Student’s social venture empowers everyone to reduce waste
Part environmental movement, part budding social enterprise, PickWaste works to raise awareness about environmental issues and empower people to take action.
Part environmental movement, part budding social enterprise, PickWaste works to raise awareness about environmental issues and empower people to take action.By Elizabeth Rogers Faculty of Arts
You might not think twice about throwing a recyclable cup in the garbage or dropping a wrapper on the ground — but what if everyone did that. Now imagine what would happen if everyone committed to picking up just one piece of litter a day.
That’s the idea that University of Waterloo student Dillon Mendes and his childhood friend Sam Demma hope to spread across Ontario and beyond. It began as a conversation the pair had in 2017 about the simple act of picking up litter. Inspired by historical figures such as Mother Teresa, Ghandi and Martin Luther King Jr., Mendes and Demma saw that seemingly small, consistent actions could lead to real change.
From there, ideas turned into an environmental movement called PickWaste.
The pair’s initial goal was modest: Meet-up and clean-up for an hour once a week. Their litter collecting efforts started at West Shore Beach in their hometown of Pickering, and soon ballooned to filling more than 100 bags of garbage across the city, which they displayed as part of an awareness event.
“People often say ‘pollution is too big — one small action isn’t going to have any impact.’ But the biggest lie you’re told is that your small action is insignificant,” says Mendes, who is studying accounting and finance with a minor in environment.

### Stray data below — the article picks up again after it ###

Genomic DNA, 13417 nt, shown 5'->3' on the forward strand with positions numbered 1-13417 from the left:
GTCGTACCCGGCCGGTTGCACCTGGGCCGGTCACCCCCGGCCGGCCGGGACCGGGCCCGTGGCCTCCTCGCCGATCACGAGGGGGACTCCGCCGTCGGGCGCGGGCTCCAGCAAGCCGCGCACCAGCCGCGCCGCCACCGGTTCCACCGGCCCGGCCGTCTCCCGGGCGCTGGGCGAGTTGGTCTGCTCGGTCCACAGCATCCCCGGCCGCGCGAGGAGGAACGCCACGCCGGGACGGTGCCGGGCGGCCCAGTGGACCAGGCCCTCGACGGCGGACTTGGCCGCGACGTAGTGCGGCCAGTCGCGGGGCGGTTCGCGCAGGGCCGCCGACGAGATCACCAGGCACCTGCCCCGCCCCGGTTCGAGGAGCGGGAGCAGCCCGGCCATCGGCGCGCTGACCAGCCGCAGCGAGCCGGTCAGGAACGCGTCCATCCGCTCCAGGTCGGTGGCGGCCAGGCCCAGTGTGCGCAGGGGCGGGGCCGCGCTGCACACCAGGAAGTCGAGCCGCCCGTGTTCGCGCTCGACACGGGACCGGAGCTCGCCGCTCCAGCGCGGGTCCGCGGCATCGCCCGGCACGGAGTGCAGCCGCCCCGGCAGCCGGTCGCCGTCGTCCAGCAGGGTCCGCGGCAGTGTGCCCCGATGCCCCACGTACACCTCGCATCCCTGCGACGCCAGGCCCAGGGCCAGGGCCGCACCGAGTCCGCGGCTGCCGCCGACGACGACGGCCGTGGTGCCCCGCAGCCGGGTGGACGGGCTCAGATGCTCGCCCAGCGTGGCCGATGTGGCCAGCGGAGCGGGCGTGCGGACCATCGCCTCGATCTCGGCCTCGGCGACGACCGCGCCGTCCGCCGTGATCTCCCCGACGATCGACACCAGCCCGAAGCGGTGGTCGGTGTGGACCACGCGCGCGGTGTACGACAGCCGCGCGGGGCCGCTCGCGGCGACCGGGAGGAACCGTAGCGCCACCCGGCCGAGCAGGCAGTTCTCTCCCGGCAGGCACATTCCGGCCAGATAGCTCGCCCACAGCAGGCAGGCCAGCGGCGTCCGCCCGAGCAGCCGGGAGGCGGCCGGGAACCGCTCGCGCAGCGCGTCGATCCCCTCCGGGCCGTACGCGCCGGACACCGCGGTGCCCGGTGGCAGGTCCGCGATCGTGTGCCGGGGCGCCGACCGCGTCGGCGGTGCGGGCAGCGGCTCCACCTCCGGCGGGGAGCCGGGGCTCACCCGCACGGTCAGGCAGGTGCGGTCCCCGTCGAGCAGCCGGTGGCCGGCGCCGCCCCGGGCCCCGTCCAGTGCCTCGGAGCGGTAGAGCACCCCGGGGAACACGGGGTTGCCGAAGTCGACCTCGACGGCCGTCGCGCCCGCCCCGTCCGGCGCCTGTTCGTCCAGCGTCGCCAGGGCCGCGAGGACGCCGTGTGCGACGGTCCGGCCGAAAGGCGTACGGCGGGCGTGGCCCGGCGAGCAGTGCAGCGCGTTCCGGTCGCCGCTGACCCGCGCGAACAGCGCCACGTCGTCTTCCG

To date, PickWaste initiatives have filled more than 700 bags of garbage in Pickering alone, and the movement has already spread to other cities, including Ajax, Scarborough and Montreal. Voluntary litter clean-ups are just one of their main tasks. Mendes and Demma also organize social responsibility events, and deliver talks at schools and conferences. Mendes recently spoke at Waterloo’s latest TEDxUW conference on October 13. Mendes and Demma believe education is key to empowering people to reduce the impacts of human activity on the environment.
With a PickWaste chapter recently launching in Waterloo (known as the PickWaste Waterloo Army), the aim is to engage the region’s large student population through student-lead events and clubs. Beyond that, their efforts are being highlighted on a national level, with Mendes recognized as one of Canada’s Top 25 Environmentalists Under 25.
Looking into the future, the PickWaste team plan to go beyond local community and campus clean-ups. Their new venture is working with the Waterloo chapter of Enactus, an organization that supports social entrepreneurs to develop their own line of sustainable products. One of those sustainable products would be the “Pickwaste Party Pack,” a kit of biodegradable items conveniently priced and packaged in one place.
“We’re buying biodegradable products in bulk and packaging them up based on the quantities people need,” says Mendes. “We’re able to slash the price, and it’s a convenient, one-stop shop.”
Mendes also plans to pursue environmental responsibility in the workplace, with an upcoming co-op term at Deliotte in its sustainability division. Despite work and school commitments, Mendes and Demma are equally committed to pursuing their vision.
“Our goal is to spread our message across Ontario,” says Mendes. “Whether it’s starting new chapters across the province or people just becoming more sustainable in their own actions, we want to be the go-to for people to learn how they can reduce their impact in an empathetic way.”
Feature image courtesy of Ryan Pfeiffer/NewsDurham.
The University of Waterloo acknowledges that much of our work takes place on the traditional territory of the Neutral, Anishinaabeg and Haudenosaunee peoples. Our main campus is situated on the Haldimand Tract, the land granted to the Six Nations that includes six miles on each side of the Grand River. Our active work toward reconciliation takes place across our campuses through research, learning, teaching, and community building, and is co-ordinated within the Office of Indigenous Relations.